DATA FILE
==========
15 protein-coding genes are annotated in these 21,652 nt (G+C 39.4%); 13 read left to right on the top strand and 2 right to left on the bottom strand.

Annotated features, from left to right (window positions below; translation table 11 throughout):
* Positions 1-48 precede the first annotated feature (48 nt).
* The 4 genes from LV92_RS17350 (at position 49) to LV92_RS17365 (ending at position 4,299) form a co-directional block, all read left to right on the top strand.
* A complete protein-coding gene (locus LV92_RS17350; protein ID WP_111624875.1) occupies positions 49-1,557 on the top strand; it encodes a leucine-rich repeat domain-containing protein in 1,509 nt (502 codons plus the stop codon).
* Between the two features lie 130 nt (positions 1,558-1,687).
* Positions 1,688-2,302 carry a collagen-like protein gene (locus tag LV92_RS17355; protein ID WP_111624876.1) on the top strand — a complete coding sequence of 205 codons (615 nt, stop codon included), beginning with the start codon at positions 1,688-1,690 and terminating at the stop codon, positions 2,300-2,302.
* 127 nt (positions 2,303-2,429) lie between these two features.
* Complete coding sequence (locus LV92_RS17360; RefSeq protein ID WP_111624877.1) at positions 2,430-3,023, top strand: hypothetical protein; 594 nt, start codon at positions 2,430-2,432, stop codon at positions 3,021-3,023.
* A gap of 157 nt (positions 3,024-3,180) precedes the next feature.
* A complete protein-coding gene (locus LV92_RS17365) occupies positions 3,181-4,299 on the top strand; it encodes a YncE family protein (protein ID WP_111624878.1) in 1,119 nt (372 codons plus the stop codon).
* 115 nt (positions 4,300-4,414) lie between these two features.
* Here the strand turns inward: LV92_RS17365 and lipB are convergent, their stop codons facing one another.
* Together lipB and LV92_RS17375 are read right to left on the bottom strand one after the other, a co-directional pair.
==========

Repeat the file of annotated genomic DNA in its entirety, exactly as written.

15 protein-coding genes are annotated in these 21,652 nt (G+C 39.4%); 13 read left to right on the top strand and 2 right to left on the bottom strand.

Annotated features, from left to right (window positions below; translation table 11 throughout):
* Positions 1-48 precede the first annotated feature (48 nt).
* The 4 genes from LV92_RS17350 (at position 49) to LV92_RS17365 (ending at position 4,299) form a co-directional block, all read left to right on the top strand.
* A complete protein-coding gene (locus LV92_RS17350; protein ID WP_111624875.1) occupies positions 49-1,557 on the top strand; it encodes a leucine-rich repeat domain-containing protein in 1,509 nt (502 codons plus the stop codon).
* Between the two features lie 130 nt (positions 1,558-1,687).
* Positions 1,688-2,302 carry a collagen-like protein gene (locus tag LV92_RS17355; protein ID WP_111624876.1) on the top strand — a complete coding sequence of 205 codons (615 nt, stop codon included), beginning with the start codon at positions 1,688-1,690 and terminating at the stop codon, positions 2,300-2,302.
* 127 nt (positions 2,303-2,429) lie between these two features.
* Complete coding sequence (locus LV92_RS17360; RefSeq protein ID WP_111624877.1) at positions 2,430-3,023, top strand: hypothetical protein; 594 nt, start codon at positions 2,430-2,432, stop codon at positions 3,021-3,023.
* A gap of 157 nt (positions 3,024-3,180) precedes the next feature.
* A complete protein-coding gene (locus LV92_RS17365) occupies positions 3,181-4,299 on the top strand; it encodes a YncE family protein (protein ID WP_111624878.1) in 1,119 nt (372 codons plus the stop codon).
* 115 nt (positions 4,300-4,414) lie between these two features.
* Here the strand turns inward: LV92_RS17365 and lipB are convergent, their stop codons facing one another.
* Together lipB and LV92_RS17375 are read right to left on the bottom strand one after the other, a co-directional pair.